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    • "While the majority of the literature with alpha 2 agonists in alcohol withdrawal involves the use of clonidine, the use of dexmedetomidine as an adjunctive has been described in the literature [134] [138] [139] [140] [141] [142] [143]. When used adjunctively, alpha 2 agonists have demonstrated a reduction in the consumption of benzodiazepines in patients experiencing withdrawal [135] [136] [137]. "
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    ABSTRACT: Management of pain, agitation, and delirium is a complex process requiring a multimodal approach to optimize patient outcomes. Dexmedetomidine is a centrally acting alpha-2 agonist with sedative and analgesic properties that has demonstrated efficacy in managing pain, agitation, and delirium in a variety of critically ill patient populations. Dexmedetomidine has demonstrated the ability to provide a mild to moderate level of sedation in diverse ICU populations compared to conventional sedative regimens. Recent literature has demonstrated improved outcomes with dexmedetomidine based vs. benzodiazepine based sedation therapy in select mechanically ventilated ICU patients. However, dexmedetomidine therapy has also been associated with adverse cardiovascular events including hypotension, bradycardia, and asystole. The clinical pharmacology, therapeutic efficacy, safety considerations, controversies, and future directions of dexmedetomidine therapy in the ICU setting will be discussed.
    Current pharmaceutical design 12/2012; 19(22). DOI:10.2174/1381612811319220009 · 3.45 Impact Factor
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    • "Studies performed in mice found that dexmedetomidine reduced rigidity, tremor, and irritability during ethanol withdrawal, while exhibiting neuroprotective effects and potential antiepileptic activity [22,23,30]. Two case reports support the use of dexmedetomidine in benzodiazepine-refractory AWS [24,25]. Dexmedetomidine also was applied successfully in patients undergoing sedative/analgesic or polysubstance withdrawal in two case series consisting of two and three patients, respectively [26,27]. "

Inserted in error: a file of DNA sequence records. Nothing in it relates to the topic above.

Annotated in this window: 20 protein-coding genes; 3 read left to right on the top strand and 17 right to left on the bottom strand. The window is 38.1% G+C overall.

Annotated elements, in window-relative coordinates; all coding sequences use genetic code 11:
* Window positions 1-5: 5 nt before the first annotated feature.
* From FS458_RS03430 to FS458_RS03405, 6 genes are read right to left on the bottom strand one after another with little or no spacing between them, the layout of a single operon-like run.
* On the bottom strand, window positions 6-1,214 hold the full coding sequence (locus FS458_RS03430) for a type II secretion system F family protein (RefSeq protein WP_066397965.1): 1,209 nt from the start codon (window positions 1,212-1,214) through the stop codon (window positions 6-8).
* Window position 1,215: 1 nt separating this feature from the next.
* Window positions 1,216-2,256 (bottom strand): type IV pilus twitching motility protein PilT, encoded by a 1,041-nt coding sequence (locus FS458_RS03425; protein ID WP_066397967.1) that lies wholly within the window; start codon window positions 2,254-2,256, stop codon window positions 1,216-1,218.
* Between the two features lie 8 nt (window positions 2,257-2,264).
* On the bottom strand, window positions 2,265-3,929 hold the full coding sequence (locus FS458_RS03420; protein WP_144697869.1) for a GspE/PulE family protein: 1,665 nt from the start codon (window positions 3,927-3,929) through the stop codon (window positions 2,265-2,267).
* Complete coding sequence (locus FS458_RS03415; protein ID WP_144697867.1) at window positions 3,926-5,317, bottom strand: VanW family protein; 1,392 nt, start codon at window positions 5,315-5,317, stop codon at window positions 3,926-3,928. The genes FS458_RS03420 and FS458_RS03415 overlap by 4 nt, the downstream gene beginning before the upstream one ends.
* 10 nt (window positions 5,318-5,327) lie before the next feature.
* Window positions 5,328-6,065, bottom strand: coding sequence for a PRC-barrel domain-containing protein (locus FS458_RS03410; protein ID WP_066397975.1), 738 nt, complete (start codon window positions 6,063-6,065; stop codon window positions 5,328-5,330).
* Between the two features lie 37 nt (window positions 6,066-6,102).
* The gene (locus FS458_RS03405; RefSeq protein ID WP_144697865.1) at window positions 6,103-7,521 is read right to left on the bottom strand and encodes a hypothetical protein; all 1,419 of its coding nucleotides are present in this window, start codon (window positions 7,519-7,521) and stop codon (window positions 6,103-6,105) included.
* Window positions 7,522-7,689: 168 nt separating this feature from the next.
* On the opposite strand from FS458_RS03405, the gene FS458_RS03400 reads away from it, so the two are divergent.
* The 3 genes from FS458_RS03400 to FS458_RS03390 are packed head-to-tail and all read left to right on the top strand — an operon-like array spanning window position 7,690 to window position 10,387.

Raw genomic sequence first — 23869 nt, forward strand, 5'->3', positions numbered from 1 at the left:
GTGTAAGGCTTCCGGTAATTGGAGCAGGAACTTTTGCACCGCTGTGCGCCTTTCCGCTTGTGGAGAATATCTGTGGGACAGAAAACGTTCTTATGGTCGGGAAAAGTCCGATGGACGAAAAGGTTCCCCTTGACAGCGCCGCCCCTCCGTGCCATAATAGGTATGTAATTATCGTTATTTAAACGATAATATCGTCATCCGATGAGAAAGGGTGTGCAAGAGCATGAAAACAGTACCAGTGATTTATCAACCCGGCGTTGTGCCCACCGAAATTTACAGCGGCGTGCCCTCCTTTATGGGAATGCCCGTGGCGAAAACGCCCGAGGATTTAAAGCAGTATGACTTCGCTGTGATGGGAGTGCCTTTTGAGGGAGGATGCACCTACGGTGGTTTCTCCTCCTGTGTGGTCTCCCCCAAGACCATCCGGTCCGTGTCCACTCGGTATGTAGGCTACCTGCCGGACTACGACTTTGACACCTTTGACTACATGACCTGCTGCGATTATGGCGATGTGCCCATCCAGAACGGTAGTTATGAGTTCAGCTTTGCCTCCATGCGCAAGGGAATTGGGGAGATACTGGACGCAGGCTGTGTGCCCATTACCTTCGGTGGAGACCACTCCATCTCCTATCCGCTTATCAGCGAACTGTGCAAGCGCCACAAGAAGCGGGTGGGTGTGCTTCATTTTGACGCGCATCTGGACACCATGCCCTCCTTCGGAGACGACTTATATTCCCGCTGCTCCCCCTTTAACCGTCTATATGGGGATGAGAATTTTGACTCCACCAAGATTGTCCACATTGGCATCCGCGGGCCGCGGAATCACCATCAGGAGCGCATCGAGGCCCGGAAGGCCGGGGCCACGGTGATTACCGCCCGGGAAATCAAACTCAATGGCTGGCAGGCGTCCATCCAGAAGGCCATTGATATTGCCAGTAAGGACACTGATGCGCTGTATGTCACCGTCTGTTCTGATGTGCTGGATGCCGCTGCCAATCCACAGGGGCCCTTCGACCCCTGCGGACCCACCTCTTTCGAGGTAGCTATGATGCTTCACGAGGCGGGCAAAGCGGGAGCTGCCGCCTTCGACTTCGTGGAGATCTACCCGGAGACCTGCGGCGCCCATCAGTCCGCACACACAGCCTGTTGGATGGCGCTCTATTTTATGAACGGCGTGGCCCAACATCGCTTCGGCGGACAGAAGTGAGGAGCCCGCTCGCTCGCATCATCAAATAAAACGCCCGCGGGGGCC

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    ABSTRACT: Patients undergoing alcohol withdrawal in the intensive care unit (ICU) often require escalating doses of benzodiazepines and not uncommonly require intubation and mechanical ventilation for airway protection. This may lead to complications and prolonged ICU stays. Experimental studies and single case reports suggest the α2-agonist dexmedetomidine is effective in managing the autonomic symptoms seen with alcohol withdrawal. We report a retrospective analysis of 20 ICU patients treated with dexmedetomidine for benzodiazepine-refractory alcohol withdrawal. Records from a 23-bed mixed medical-surgical ICU were abstracted from November 2008 to November 2010 for patients who received dexmedetomidine for alcohol withdrawal. The main analysis compared alcohol withdrawal severity scores and medication doses for 24 h before dexmedetomidine therapy with values during the first 24 h of dexmedetomidine therapy. There was a 61.5% reduction in benzodiazepine dosing after initiation of dexmedetomidine (n = 17; p < 0.001) and a 21.1% reduction in alcohol withdrawal severity score (n = 11; p = .015). Patients experienced less tachycardia and systolic hypertension following dexmedetomidine initiation. One patient out of 20 required intubation. A serious adverse effect occurred in one patient, in whom dexmedetomidine was discontinued for two 9-second asystolic pauses noted on telemetry. This observational study suggests that dexmedetomidine therapy for severe alcohol withdrawal is associated with substantially reduced benzodiazepine dosing, a decrease in alcohol withdrawal scoring and blunted hyperadrenergic cardiovascular response to ethanol abstinence. In this series, there was a low rate of mechanical ventilation associated with the above strategy. One of 20 patients suffered two 9-second asystolic pauses, which did not recur after dexmedetomidine discontinuation. Prospective trials are warranted to compare adjunct treatment with dexmedetomidine versus standard benzodiazepine therapy.
    Annals of Intensive Care 05/2012; 2(1):12. DOI:10.1186/2110-5820-2-12 · 3.31 Impact Factor